December 1, 2020
In the latest expansion of California’s family and medical leave law, effective January 1, 2021, employers with five or more employees will be required to provide unpaid family and medical leave to qualifying employees. The new law, SB 1383, also allows employees to take protected leave to care for an expanded set of family members under circumstances beyond what the earlier version of the law provided.
As the COVID-19 pandemic continues across the country, this new law will be particularly impactful as California employees may increasingly seek leave to care for themselves and their family members. Read more…
November 30, 2020
Last Friday the Scottish Government introduced new restrictions designed to combat a recent rise in COVID-19 cases – with various ‘protection levels’ being introduced in different areas across the country.
It comes as no surprise to us that clients are eager to know what this means for their move and to what extent the housing market can continue operating as normal. Read more…
November 24, 2020
In the ever changing world of virus control, the Center for Disease Control (CDC) has once again pivoted from its previous guidance indicating that mask wearing protected others from infection. Now recent CDC guidance provides that mask wearing also protects the wearer from COVID-19 infection. The guidance provides in pertinent part: Read more…
November 23, 2020
During the week of Nov. 16, 2020, the state of Ohio has seen an average of 7,618 COVID-19 cases per day, a 71 percent increase from two weeks earlier. Both Ohio Governor Mike DeWine and the Ohio Legislature have introduced new orders and bills to combat the increased and ongoing effects of the pandemic. Read more…
November 20, 2020
The rising number of COVID-19 cases in New Jersey has prompted Governor Phil Murphy to issue two new Executive Orders aimed at tightening restrictions on businesses and activities, with a goal of slowing the spread of the virus: (1) Executive Order 194 (“EO 194”) sets limits on indoor operations for bars/restaurants, prohibits indoor interstate youth sports competitions, and clarifies occupancy limits for personal care services; and (2) Executive Order 196 (“EO 196”) tightens prior restrictions on indoor and outdoor gatherings.
November 18, 2020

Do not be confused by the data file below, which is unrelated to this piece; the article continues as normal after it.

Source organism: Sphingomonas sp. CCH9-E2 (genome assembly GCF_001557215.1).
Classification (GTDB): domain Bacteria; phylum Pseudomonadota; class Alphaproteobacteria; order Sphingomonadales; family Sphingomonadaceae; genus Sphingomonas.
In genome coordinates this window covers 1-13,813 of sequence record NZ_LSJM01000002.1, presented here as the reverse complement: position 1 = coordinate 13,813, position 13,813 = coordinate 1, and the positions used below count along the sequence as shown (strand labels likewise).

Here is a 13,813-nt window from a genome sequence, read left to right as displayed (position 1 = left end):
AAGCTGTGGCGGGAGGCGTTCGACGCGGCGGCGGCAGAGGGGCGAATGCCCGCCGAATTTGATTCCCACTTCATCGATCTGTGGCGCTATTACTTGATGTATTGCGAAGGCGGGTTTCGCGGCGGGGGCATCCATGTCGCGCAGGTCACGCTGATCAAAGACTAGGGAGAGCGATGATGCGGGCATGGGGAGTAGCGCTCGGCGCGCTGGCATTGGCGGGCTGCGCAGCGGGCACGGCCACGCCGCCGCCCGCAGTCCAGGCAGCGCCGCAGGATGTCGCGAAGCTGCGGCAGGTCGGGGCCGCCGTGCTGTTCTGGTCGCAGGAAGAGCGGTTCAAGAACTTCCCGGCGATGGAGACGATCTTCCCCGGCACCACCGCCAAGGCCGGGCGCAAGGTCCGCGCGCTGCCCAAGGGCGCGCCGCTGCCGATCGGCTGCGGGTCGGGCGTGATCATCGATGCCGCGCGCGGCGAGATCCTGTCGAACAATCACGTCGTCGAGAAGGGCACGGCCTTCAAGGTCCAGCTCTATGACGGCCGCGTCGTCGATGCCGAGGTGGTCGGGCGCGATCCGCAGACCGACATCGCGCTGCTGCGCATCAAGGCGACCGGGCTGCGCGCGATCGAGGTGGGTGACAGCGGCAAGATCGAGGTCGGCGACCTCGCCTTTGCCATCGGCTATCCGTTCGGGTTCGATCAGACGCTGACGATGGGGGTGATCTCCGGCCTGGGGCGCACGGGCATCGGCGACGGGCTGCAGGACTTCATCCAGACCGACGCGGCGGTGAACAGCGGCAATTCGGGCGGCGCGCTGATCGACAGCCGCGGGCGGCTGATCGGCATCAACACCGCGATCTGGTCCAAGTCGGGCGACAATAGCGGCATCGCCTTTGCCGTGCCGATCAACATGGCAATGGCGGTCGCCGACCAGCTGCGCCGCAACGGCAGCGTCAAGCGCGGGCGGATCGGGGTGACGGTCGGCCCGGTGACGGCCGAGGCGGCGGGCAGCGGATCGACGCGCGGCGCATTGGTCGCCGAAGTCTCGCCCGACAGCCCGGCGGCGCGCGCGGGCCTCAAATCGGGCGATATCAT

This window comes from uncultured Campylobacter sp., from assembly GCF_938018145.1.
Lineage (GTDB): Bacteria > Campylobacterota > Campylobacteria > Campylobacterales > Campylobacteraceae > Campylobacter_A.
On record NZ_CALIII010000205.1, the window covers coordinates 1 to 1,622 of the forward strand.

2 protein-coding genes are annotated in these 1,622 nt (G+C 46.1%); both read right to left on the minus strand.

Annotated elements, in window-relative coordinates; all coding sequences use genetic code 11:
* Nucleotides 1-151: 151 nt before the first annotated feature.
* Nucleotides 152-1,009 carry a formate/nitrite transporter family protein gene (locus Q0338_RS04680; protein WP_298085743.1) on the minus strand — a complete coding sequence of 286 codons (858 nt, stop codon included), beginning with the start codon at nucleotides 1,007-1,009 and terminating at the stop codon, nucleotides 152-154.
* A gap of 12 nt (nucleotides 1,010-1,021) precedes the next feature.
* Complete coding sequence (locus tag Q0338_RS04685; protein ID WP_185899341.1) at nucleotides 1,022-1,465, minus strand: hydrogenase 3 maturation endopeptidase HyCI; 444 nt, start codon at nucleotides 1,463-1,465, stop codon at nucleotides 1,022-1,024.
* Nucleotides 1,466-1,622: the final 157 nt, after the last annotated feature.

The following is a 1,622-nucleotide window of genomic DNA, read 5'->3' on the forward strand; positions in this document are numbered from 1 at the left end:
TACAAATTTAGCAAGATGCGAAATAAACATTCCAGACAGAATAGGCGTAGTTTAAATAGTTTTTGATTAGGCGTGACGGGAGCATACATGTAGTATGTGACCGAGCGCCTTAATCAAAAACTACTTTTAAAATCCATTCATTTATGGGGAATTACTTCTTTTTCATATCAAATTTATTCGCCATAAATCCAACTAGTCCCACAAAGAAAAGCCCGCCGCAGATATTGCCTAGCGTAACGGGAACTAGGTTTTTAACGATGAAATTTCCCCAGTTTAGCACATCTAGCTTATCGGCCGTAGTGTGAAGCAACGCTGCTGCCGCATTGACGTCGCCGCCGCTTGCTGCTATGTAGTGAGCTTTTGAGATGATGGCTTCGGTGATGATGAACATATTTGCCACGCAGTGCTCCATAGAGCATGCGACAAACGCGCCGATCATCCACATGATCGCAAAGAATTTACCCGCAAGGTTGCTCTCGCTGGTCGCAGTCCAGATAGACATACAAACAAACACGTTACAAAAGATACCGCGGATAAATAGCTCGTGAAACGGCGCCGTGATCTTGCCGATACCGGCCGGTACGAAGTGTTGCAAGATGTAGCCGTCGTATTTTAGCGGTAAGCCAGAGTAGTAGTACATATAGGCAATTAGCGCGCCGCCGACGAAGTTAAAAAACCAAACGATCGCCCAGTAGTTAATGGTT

As featured in #WorkforceWednesday: This episode looks at how workplace guidance is changing as COVID-19 surges and the executive orders most likely to be reversed by the new administration.
November 18, 2020
Just one week after ordering new business restrictions to combat the recent surge of COVID-19, Governor Larry Hogan announced further mitigation measures in Maryland that will dial back business operations.
On November 17, 2020, Governor Hogan issued Executive Order 20-11-17-01, which amends and restates Executive Order 20-11-10-01 (which we previously summarized here). The amended order goes into effect at 5:00 p.m. on Friday, November 20, 2020.
November 17, 2020
Michigan recently announced two COVID-19 developments that will impact employers and their workplaces. Most recently, the Michigan Department of Health and Human Services (MDHHS) issued new restrictions for business operations in the state that are set to take effect on November 18 and last through December 8, 2020 (the “Three Week Pause Order”). The Three Week Pause Order followed an announcement late last week by the Michigan Occupational Safety and Health Administration (MIOSHA) of a State Emphasis Program (SEP) focused on in-door activities and venues, including office settings. The Three Week Pause Order and SEP announcements also include an important reminder to employers of the potential liabilities and penalties if they violate the State’s COVID-19 safety requirements.
November 16, 2020
Our colleague Melissa L. Jampol of Epstein Becker Green has a new post on the Commercial Litigation Update blog that will be interest to our readers: “Opioids, Sober Homes and ‘Telefraud’: An Overview of the DOJ 2020 Healthcare Fraud Takedown.”
The following is an excerpt:
As we have previously reported, opioids have been a large focus of DOJ in the past few years in an attempt to stem the opioid epidemic through increased enforcement and this takedown is a continuation of those efforts. DOJ stated that the charges involved in the opioid-related takedown involved the submission of $800 million in false and fraudulent claims to Medicare, Medicaid, TRICARE, and private insurance companies for treatments that were allegedly medically unnecessary and often never provided. DOJ also continued the trend of charging medical professionals with the illegal distribution of opioids (or operating pill mills). Providers need to be mindful of safe opioid prescribing guidelines, develop and implement rigorous compliance programs, and keep up to date on ever shifting federal and state laws in this area.